About the Country
Morocco is located in North Africa’s Maghreb region, with borders to West Sahara, Algeria, the Atlantic Ocean, and the Mediterranean Sea. Its capital is Rabat, its official language is Arabic, and it has 37.34 million population according to World Banks' data in 2021. It is ruled by a constitutional monarchy. The country has importation and exportation relations with most of the Euro area thanks to its historical bounds and location. The relationship is mainly with France or through France as an old colonial territory.
According to GDP numbers, it has the 5th biggest economy in Africa. Its main importation goods are energy and food. Its importation generally depends on Spain, France, Germany, the US, and China, while the exportation depends on Spain, France, Italy, and India. Economic relationships and the wire of money makes the country attractive for laundering in the eyes of financial criminals.
Morocco was pointed out as a country with ineffective AML compliance in high-risk third-country jurisdictions by FATF in February 2022. It is seen as a threat to the European economy in terms of money laundering and terrorist financing. As a result, the state was obliged to commit a collaboration with FATF and ensure all institutions of the country imply its regulations.
In Morocco, the authorized body for AML/CFT is the Financial Intelligence Processing Unit (UTRF). It was established in 2009 and joined the global Egmont Group of FIUs in 2011. The primary goal of UTRF is to protect countries’ economy against money laundering and terrorist financing and set financial stability. It is responsible for supporting lawyers and prosecutions about suspicious activities detected by financial organizations.
In March 2021, the institution published a report on the examination of the AML/CTF condition of Morocco and the Kingdom’s efforts to combat them. UTRF mentioned the developments of the AML framework of the country and commit improving its regime according to international standards. In this respect, the report included an action plan which aims to
- Strengthen its system
- Collaboration with international and local authorities
- Regular controls
Overview of Morocco AML Situation
The lack of comprehensive AML legislation is the first noticeable problem in Morocco. In conclusion, not only the private sector but also governmental bodies display a gap in fighting money laundering according to international AML standards. It is classified as a Country/Jurisdiction of Primary Concern by US State Department. Its overall risk score in Basel Index 2022 is higher than the average at 5.32, which puts the country in the 6th rank in the Jurisdiction of MENA (average score is 5.03).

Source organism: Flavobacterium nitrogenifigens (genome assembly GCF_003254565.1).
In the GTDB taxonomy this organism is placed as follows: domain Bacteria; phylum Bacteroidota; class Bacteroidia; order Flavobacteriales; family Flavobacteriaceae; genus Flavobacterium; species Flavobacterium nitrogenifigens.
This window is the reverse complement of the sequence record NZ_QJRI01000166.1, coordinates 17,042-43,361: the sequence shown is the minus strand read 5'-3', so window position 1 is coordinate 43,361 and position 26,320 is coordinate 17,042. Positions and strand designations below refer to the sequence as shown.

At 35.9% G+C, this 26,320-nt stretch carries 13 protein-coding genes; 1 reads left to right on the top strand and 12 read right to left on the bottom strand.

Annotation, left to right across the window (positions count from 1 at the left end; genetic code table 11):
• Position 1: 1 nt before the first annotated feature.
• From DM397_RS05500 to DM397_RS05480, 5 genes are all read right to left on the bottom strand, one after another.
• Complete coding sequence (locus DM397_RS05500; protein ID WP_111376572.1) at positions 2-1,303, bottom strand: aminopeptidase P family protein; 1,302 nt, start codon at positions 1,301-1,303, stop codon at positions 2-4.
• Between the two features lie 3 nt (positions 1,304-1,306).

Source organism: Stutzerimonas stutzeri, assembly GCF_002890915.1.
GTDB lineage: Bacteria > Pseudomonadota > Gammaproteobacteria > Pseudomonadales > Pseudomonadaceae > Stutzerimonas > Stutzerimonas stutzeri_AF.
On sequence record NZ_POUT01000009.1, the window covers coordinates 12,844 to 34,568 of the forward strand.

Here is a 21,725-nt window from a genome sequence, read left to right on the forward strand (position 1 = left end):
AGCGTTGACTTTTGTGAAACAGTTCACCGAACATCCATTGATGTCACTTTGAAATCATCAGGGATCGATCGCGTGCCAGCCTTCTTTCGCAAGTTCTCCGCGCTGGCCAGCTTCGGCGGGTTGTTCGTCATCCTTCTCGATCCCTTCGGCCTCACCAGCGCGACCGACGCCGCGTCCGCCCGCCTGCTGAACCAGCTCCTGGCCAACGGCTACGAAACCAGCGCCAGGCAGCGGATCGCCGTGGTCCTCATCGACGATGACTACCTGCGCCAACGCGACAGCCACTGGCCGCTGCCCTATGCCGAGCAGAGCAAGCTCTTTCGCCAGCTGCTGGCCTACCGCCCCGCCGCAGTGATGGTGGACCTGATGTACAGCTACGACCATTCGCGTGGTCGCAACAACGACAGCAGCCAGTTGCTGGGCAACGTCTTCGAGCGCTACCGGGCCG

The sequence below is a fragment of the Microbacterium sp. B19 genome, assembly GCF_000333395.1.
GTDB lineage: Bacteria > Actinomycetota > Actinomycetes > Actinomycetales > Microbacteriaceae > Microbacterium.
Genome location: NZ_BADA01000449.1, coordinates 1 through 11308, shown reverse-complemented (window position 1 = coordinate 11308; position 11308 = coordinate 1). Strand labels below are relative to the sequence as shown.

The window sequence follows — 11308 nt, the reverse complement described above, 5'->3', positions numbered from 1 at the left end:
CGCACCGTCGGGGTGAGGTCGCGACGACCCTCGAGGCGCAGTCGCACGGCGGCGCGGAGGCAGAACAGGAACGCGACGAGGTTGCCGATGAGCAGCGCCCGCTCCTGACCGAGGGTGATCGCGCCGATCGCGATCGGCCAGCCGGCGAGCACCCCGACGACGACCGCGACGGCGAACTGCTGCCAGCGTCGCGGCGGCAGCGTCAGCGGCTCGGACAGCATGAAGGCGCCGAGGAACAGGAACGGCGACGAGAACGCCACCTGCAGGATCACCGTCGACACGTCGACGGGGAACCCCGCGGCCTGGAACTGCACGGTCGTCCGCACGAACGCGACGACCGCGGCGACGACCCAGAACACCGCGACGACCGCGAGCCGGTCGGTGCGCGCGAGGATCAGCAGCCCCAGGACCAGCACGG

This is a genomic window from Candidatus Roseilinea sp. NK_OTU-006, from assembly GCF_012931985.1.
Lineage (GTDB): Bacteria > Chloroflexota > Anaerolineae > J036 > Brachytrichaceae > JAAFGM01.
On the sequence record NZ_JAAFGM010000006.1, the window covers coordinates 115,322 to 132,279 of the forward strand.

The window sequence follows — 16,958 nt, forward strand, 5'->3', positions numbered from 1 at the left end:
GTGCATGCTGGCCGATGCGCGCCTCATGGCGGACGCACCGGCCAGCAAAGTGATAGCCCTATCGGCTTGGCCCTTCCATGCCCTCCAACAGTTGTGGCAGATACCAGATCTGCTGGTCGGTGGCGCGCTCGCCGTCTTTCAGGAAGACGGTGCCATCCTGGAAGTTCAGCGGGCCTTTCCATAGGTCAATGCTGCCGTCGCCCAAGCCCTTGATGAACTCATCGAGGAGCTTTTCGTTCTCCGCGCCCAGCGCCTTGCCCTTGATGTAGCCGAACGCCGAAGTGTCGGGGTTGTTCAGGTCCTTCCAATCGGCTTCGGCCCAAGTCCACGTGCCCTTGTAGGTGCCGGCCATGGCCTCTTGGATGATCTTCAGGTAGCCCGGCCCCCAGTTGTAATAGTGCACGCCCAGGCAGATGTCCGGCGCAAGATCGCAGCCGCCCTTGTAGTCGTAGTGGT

International trafficking, informal sectors, and high-volume transactions are critical areas that are stressed as vulnerabilities for financial crimes. Especially drug trafficking between the country and Europe is a severe source of money laundering. EU tries to increase checking points and have strict cross-border rules to protect its jurisdiction.
The country agreed with FATF and MENAFATF to have a stronger anti-money laundering system and collaborate with them to implement it effectively. According to the FATF examination in 2021, there were some deficiencies in its AML/CTF regime under Article 9 of Directive (EU) 2015/849. To meet its standards, Morocco committed to several steps;
- Implementation of a risk-based approach at the state level
- Establishment of a disincentive AML regulatory system
- Enforcement of legal obligations to non-compliant institutions
- Determination of clear beneficial ownership information to describe local and foreign legal persons, entities
- Having a diversified transaction reporting
- Regarding its risk profile, describing and litigation of money laundering cases
- Supporting compliance of Financial Institutions (FIs) and Designated Non-Financial Businesses and Professions (DNFBPs)
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